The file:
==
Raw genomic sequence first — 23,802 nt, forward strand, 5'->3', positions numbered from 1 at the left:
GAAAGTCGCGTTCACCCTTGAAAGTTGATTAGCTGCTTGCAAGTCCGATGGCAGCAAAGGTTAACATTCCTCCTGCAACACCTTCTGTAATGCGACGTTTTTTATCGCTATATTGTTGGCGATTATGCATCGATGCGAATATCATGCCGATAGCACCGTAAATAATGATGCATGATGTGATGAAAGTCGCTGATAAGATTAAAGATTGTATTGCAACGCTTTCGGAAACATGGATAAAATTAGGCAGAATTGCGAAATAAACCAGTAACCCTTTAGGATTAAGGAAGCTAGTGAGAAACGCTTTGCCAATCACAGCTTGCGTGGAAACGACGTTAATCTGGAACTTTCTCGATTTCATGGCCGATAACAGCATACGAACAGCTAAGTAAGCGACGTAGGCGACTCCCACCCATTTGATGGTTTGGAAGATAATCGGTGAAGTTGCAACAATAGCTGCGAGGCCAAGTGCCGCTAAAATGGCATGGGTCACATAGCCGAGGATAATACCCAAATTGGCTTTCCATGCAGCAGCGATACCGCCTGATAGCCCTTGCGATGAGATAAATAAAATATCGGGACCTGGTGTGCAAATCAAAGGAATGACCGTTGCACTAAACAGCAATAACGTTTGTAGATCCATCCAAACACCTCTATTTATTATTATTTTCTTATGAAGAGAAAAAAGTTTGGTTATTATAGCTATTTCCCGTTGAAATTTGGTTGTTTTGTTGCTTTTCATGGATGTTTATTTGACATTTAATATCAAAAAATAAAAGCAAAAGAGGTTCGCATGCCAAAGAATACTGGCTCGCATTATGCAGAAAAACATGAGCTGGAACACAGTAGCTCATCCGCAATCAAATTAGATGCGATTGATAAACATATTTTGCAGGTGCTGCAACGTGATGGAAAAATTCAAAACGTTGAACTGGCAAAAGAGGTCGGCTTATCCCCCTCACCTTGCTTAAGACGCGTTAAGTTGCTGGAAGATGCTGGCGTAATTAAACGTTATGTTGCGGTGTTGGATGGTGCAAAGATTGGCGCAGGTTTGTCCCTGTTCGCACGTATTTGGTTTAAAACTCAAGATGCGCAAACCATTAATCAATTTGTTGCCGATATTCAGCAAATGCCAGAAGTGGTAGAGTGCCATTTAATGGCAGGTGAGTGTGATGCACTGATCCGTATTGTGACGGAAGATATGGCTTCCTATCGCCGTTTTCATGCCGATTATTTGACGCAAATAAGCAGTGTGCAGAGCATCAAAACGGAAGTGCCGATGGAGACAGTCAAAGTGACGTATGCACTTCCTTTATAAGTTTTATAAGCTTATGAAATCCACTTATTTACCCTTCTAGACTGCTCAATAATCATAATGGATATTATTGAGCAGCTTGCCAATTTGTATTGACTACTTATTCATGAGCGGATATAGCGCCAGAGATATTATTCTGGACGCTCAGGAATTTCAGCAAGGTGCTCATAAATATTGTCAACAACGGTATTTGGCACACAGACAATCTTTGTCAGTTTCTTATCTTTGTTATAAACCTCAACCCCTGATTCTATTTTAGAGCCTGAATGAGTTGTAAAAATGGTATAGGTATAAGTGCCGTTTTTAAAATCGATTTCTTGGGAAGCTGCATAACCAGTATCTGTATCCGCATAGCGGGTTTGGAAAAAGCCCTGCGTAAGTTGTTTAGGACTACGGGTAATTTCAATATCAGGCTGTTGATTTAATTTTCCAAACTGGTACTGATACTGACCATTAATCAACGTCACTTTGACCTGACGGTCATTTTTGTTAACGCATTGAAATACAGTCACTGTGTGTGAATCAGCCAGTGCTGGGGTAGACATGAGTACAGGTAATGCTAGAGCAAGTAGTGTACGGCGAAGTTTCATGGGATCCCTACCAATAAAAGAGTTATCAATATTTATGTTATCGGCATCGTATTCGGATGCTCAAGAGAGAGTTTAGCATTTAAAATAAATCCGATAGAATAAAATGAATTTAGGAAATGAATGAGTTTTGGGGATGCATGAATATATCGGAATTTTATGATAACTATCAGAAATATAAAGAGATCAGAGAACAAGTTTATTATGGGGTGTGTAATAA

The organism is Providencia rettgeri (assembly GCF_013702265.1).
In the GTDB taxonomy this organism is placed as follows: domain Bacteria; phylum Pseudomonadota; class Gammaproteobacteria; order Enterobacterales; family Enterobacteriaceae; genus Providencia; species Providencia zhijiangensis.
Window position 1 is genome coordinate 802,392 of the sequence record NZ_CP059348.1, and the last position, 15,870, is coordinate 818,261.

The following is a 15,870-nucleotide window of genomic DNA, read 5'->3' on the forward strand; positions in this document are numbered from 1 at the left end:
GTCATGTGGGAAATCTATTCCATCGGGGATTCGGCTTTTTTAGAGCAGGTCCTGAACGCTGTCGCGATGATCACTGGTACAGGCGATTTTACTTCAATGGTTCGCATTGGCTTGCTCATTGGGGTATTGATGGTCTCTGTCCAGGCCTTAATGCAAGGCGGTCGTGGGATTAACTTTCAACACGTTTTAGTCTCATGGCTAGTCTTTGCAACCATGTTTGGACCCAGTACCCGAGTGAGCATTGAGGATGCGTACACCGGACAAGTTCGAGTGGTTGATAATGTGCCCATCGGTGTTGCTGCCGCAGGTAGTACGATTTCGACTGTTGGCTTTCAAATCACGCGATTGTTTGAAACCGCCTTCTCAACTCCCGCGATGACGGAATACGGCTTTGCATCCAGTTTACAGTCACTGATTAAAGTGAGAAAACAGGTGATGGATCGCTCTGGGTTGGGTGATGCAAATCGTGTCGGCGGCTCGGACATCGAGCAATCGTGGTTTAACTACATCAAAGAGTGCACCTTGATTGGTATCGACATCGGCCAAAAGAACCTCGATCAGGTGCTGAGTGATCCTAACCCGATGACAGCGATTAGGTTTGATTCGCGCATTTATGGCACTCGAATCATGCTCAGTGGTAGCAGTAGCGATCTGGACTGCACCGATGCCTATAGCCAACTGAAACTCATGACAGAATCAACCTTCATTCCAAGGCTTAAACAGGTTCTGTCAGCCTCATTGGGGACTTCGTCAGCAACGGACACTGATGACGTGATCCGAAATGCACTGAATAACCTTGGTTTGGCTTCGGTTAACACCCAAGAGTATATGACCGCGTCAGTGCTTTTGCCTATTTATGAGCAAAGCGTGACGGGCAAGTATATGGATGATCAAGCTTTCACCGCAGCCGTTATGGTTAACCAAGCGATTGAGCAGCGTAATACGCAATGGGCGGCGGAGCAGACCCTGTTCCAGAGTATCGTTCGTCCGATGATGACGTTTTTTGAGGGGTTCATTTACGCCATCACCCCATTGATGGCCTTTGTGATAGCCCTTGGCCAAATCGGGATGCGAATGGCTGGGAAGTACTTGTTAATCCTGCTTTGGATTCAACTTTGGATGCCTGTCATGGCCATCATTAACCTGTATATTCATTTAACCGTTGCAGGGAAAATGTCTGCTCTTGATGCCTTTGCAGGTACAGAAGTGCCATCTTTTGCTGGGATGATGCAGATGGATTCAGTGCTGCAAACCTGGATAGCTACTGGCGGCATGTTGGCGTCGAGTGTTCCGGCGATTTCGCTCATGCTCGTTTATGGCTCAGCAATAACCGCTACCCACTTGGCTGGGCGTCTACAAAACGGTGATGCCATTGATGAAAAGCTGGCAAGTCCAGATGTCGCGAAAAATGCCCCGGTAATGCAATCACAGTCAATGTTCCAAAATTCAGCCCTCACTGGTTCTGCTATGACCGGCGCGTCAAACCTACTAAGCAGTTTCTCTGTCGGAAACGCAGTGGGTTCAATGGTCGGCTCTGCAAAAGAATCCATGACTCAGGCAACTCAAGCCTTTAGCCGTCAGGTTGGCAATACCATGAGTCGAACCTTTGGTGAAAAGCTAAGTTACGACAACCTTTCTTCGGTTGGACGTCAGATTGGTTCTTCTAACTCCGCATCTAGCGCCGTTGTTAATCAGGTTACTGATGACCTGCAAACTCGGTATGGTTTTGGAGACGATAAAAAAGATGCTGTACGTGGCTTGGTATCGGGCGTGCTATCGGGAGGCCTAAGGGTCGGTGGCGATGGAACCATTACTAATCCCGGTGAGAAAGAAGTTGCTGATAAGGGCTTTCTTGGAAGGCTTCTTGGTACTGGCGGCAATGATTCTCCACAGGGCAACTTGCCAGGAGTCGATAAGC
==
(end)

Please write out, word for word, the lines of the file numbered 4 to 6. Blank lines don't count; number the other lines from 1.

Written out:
In the GTDB taxonomy this organism is placed as follows: domain Bacteria; phylum Pseudomonadota; class Gammaproteobacteria; order Enterobacterales; family Enterobacteriaceae; genus Providencia; species Providencia zhijiangensis.
Window position 1 is genome coordinate 802,392 of the sequence record NZ_CP059348.1, and the last position, 15,870, is coordinate 818,261.

The following is a 15,870-nucleotide window of genomic DNA, read 5'->3' on the forward strand; positions in this document are numbered from 1 at the left end: